We don’t get to do this as often as we would like. Today, we get to share some good news with you. Thanks to your hard work and support over the past four years, the world’s top publishers are moving in the right direction when it comes to eliminating rainforest destruction, human rights violations, and species extinction from their supply chains.
We’re publishing A New Chapter for the Publishing Industry: Putting Promises into Practice today, which outlines the shift in the entire sector as the implementation of publishers’ Indonesian forest commitments proceeds. Given the progress that publishers have undertaken in the last four years (since our 2010 report), we can confidently say that you have successfully prodded the 10 biggest publishers—and hence the whole industry—in the right direction. Click here to read the new report.
To really illustrate the point, we are pleased to tell you about two recently announced paper policies from Houghton Mifflin Harcourt and Macmillan. These policies go farther, in many ways, than past commitments from other companies. They demonstrate a new level of thoughtfulness and attention to detail—and a fierce commitment to eliminating controversial fiber and suppliers in order to protect the forests facing the greatest threats. Over the last four years, RAN has worked closely with publishers to develop and innovate the best practices for eliminating controversial fiber and suppliers from supply chains, and verifying and implementing forest commitments. What has emerged is a set of best practices (spelled out in the report) that could guide companies--not just in paper but in many forest commodities--in tracing their supply chains and protecting forests in the process. Of course, there’s still work to be done.
In order to translate this work to change on the ground, publishers should urge all of their supply chain partners to develop and implement strong, comprehensive paper policies. And, in particular, all companies should either stop buying (or maintain their no-buy stance) on controversial Indonesian pulp and paper giant APRIL and all affiliated companies.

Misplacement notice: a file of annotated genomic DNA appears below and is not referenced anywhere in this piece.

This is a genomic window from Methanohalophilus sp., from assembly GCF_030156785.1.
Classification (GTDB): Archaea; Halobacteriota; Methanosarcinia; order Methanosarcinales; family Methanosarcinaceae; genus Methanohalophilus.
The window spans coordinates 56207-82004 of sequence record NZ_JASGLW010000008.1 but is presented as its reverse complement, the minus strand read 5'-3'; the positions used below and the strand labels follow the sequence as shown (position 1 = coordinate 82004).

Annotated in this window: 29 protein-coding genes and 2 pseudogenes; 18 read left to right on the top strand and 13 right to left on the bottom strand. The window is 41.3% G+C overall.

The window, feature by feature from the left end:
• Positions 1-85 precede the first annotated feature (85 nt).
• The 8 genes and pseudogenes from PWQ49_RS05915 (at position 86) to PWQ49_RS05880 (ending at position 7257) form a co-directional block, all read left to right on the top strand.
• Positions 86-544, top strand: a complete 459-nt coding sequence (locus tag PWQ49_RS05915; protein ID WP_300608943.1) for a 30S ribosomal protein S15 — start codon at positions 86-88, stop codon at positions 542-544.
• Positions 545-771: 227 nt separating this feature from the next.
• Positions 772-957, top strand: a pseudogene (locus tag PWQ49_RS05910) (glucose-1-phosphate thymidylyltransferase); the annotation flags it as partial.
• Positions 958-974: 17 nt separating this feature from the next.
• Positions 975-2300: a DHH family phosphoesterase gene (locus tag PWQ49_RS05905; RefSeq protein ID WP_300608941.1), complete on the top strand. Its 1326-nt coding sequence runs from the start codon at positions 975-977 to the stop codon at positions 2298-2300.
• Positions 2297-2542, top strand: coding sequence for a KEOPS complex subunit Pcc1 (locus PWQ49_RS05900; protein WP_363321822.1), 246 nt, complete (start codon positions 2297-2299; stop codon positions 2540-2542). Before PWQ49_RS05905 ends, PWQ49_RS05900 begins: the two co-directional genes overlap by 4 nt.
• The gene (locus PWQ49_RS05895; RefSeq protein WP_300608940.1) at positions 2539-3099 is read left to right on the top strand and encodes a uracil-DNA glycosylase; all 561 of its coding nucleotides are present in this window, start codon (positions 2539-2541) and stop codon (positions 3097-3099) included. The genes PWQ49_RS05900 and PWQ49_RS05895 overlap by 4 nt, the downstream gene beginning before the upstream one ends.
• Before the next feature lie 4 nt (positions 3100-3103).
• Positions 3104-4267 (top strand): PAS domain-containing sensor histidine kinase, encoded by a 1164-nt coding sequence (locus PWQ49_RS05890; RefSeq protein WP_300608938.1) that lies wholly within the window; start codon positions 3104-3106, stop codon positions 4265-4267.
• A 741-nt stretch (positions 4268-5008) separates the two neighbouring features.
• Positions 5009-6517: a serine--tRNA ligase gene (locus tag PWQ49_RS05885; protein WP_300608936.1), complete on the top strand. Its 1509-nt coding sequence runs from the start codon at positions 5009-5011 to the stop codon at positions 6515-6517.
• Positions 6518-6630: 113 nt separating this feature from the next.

Of course, this transformative work would never have been possible without you. While much of this work has happened behind the scenes, you were with us every step of the way through your commitment to RAN and its work.
Getting on The New York Times Best Sellers list is an achievement that can quickly bring an author or topic into widespread awareness. Luckily for environmental stewardship, The Earth Book is helping out. Featured on our first edition Rainforest Safe Summer Reading List, Todd Parr's The Earth Book has also spent time on The New York Times List of Best Selling Children’s Books. The Earth Book has brought morals of environmental education and collective responsibility to the forefront of the children’s book industry.
In this eco-focused addition to his long series of lively, easy-to-understand children’s stories, Todd Parr uses bright illustrations and simple ideas to show young readers how important it is to be friendly to the environment. Parr’s playfully-drawn kids share the many reasons why they love the earth and what they do to help protect it: “I remember to turn off the lights and shut the refrigerator to save energy because I love the polar bears and I want the snowmen to stay cool.” The honest statements that Parr makes through the eyes of his colorful kids makes helping the planet seem exciting and important. “The earnest message springs off the page,” says Publishers Weekly.
In a way, Parr’s approach to the complex subjects of our changing climate and activism is simple without being simplistic. His relevant messages can transcend audiences of all ages and types through the poignant nature of The Earth Book children’s easy conservation commitments. Using literature to stress the importance of environmental stewardship is just one strategy within a larger movement but a useful one at that. As an environmental education tactic, children’s books can help instill important eco-friendly morals in kids at a young age and may even inspire them to become activists around environmental issues themselves.
With an increasing breadth of environmental advocacy in today’s books, it is ever-pressing that the publishing industry set an example by making sustainable printing a norm. As a sign of encouragement, Hachette Book Group chose to print The Earth Book on recycled paper with non-toxic soy inks. Having an environmentally-themed children’s book on the New York Times Best Sellers list that actually practices what it preaches is a bold statement which certainly gives us hope for the environmental stewardship potential of the publishing industry and also helps to strengthen the future generation of environmental activists.